It’s fun to play with these ideas, but in the grand sense, the detectives are wasting their time. For all their obsessiveness, it’s somehow lost on them that the last shot of a character surnamed Dante shows him in the limbo of a coma, that Paulie Walnuts explains the difference between hell and the afterlife’s waystation to a hospitalized Christopher Moltisanti, and that Tony spends a healthy portion of the series caught in a dreamworld between life and death. (The Sopranos Family Cookbook even includes a recipe for Uova in Purgatorio—“eggs in purgatory.”) Not the subtlest motif, yet we continue to overlook it.
I met a Miles today. Finally, an answer to “Who’s Miles?” The woes of pun tattoos. (at Tumblr HQ)
Tried to point to myself like “THIS GUY,” but no, just a botched thumbs-up.
The Field Mice /// “That’s All This Is”
First of all, yes.
A new study suggests that highlighting racism in the criminal justice system is not the answer, and in fact pushes white voters in the opposite direction. Even when whites believe the current laws are too harsh, they’re less likely to support changing the law if they’re reminded that the current prison population is disproportionately black.
I’ll admit to being taken in by the bitter surrealism of novels like Choke, Lullaby, and Survivor in high school. But Diary felt off to me, and by the time I picked up Haunted during a college semester abroad, I knew Palahniuk and I had forever parted ways. The thrilling riffs had been subsumed by terse repetition, the transgressive insights by gross-out schlock. This isn’t to suggest Palahniuk’s talents had faded, just that literature needs to hit you at the right time and place to succeed, and this particular window had closed. For many readers, it never will.
This was evident in the admiring queries Palahniuk received during his promotional stint: “You’re the reason i read books now,” gushed one fan, while others thanked him profusely for fiction that had greatly bettered or even saved their lives. That he’s become an icon for those who feel squelched by society and pushed to their spiritual limit—also a suitable description of his protagonists—means his moments of generosity and wisdom are that much more valuable. When asked to recommend books by his peers, he named an admired trio of female writers.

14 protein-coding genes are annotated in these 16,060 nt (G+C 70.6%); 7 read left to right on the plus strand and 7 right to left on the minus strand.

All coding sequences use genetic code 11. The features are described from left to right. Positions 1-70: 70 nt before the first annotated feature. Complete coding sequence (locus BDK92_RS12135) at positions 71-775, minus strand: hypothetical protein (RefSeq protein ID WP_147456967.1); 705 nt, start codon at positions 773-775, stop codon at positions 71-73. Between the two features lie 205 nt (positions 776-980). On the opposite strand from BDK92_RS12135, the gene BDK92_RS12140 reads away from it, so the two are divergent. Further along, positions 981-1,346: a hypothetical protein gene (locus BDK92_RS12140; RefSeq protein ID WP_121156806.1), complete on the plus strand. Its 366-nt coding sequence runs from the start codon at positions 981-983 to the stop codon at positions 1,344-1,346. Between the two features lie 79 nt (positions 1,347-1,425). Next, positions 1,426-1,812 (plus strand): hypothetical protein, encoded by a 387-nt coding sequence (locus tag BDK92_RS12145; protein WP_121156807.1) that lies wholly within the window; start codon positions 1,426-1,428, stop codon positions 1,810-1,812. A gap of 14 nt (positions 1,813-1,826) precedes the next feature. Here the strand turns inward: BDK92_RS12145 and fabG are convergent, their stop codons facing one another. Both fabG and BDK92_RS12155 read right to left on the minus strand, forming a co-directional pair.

But the Palahniuk fandom’s tendency to hang on his every utterance, and their noted inability to parse his outlandish stories as satire, make it twice as annoying when he’s wishy-washy about Fight Club’s tricky gloss on gender and gospel status in the men’s rights community or generalizes about the state of publishing as it relates to masculinity. As one Tumblr blogger lamented, it’s easy to laugh at his “oppressed white male” schtick, but “so many angry young men actually listen to him and feel validated in their anger by his bullshit. It just makes me feel sad and afraid.”
I’m not about to ask my doctor if Cialis is right for me—the problem, I know, is purely psychosomatic. It requires a subtler touch. Maybe something herbal. Maybe a specially blended virility tea. From the Internet.
Sadly, I am the person who wrote this.
And the light. The light in the room is fantastic. Vermeer, all business, hands on his hips, directing the sun. Of course, there’s the berber rug. Not a Paul-Bowles-got-wasted-on-this-rug-berber, but creamy, white wool, Yaletown berber.
Nina, sitting cross-legged on her basement suite’s futon couch, fennel tea cooling beside her on the upturned milk crate draped with a beach towel, really does want to hate them. She has already started that ascent to the dizzying heights a decent bout of righteous anger can transport her to—that place where the air thins, the blood grows hypoxic, and you can muse on your own demise in an oddly detached manner—but the fine print gets in the way. Dramatization, it reads in tiny type at the bottom of the magazine ad. The clients’ names and story are fictitious and intended to be an illustration of services available through Merrill Lynch. Investment results may vary.
Still, there’s that light and the unnerving placement of naïf objets d’art. And Patricia, coiled to spring even in repose. It’s as if Jeff Wall has done an ad for Merrill Lynch. The People You Will Never Be So Kill Yourself Now (cibachrome, 2006).
Zsuzsi Gartner, “Investment Results May Vary”
"I’ve got a membership—Klee is the last name. K-L-E-E. Miles."
"Oh! You’re—I read Ivyland. I liked it!”
"Oh, thank you!"
"If you have a minute, would you mind signing the copies we have upstairs?"
"Uh, I already did."